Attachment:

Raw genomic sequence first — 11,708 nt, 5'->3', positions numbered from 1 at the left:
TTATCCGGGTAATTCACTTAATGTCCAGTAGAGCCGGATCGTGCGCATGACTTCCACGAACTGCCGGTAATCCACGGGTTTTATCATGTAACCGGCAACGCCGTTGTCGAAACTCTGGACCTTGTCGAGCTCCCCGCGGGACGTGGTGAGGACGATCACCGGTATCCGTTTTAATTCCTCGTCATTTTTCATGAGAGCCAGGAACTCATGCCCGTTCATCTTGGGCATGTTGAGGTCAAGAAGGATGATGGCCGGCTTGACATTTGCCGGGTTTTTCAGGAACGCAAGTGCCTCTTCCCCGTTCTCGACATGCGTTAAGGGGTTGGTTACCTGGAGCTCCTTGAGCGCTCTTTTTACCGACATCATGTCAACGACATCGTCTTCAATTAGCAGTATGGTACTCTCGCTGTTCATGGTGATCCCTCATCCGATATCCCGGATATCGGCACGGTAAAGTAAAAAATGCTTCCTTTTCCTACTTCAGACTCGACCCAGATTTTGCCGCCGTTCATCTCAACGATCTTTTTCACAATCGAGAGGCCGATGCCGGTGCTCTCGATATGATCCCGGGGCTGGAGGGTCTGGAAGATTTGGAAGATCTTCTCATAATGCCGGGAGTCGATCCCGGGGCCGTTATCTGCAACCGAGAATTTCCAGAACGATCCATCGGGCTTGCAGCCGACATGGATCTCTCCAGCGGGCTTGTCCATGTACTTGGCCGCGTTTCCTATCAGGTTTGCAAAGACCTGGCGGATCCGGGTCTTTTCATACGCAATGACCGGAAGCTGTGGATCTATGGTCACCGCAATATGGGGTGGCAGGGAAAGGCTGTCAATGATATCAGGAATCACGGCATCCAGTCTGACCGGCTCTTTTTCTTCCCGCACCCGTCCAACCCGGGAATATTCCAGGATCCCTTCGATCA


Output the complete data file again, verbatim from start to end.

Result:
Raw genomic sequence first — 11,708 nt, 5'->3', positions numbered from 1 at the left:
TTATCCGGGTAATTCACTTAATGTCCAGTAGAGCCGGATCGTGCGCATGACTTCCACGAACTGCCGGTAATCCACGGGTTTTATCATGTAACCGGCAACGCCGTTGTCGAAACTCTGGACCTTGTCGAGCTCCCCGCGGGACGTGGTGAGGACGATCACCGGTATCCGTTTTAATTCCTCGTCATTTTTCATGAGAGCCAGGAACTCATGCCCGTTCATCTTGGGCATGTTGAGGTCAAGAAGGATGATGGCCGGCTTGACATTTGCCGGGTTTTTCAGGAACGCAAGTGCCTCTTCCCCGTTCTCGACATGCGTTAAGGGGTTGGTTACCTGGAGCTCCTTGAGCGCTCTTTTTACCGACATCATGTCAACGACATCGTCTTCAATTAGCAGTATGGTACTCTCGCTGTTCATGGTGATCCCTCATCCGATATCCCGGATATCGGCACGGTAAAGTAAAAAATGCTTCCTTTTCCTACTTCAGACTCGACCCAGATTTTGCCGCCGTTCATCTCAACGATCTTTTTCACAATCGAGAGGCCGATGCCGGTGCTCTCGATATGATCCCGGGGCTGGAGGGTCTGGAAGATTTGGAAGATCTTCTCATAATGCCGGGAGTCGATCCCGGGGCCGTTATCTGCAACCGAGAATTTCCAGAACGATCCATCGGGCTTGCAGCCGACATGGATCTCTCCAGCGGGCTTGTCCATGTACTTGGCCGCGTTTCCTATCAGGTTTGCAAAGACCTGGCGGATCCGGGTCTTTTCATACGCAATGACCGGAAGCTGTGGATCTATGGTCACCGCAATATGGGGTGGCAGGGAAAGGCTGTCAATGATATCAGGAATCACGGCATCCAGTCTGACCGGCTCTTTTTCTTCCCGCACCCGTCCAACCCGGGAATATTCCAGGATCCCTTCGATCA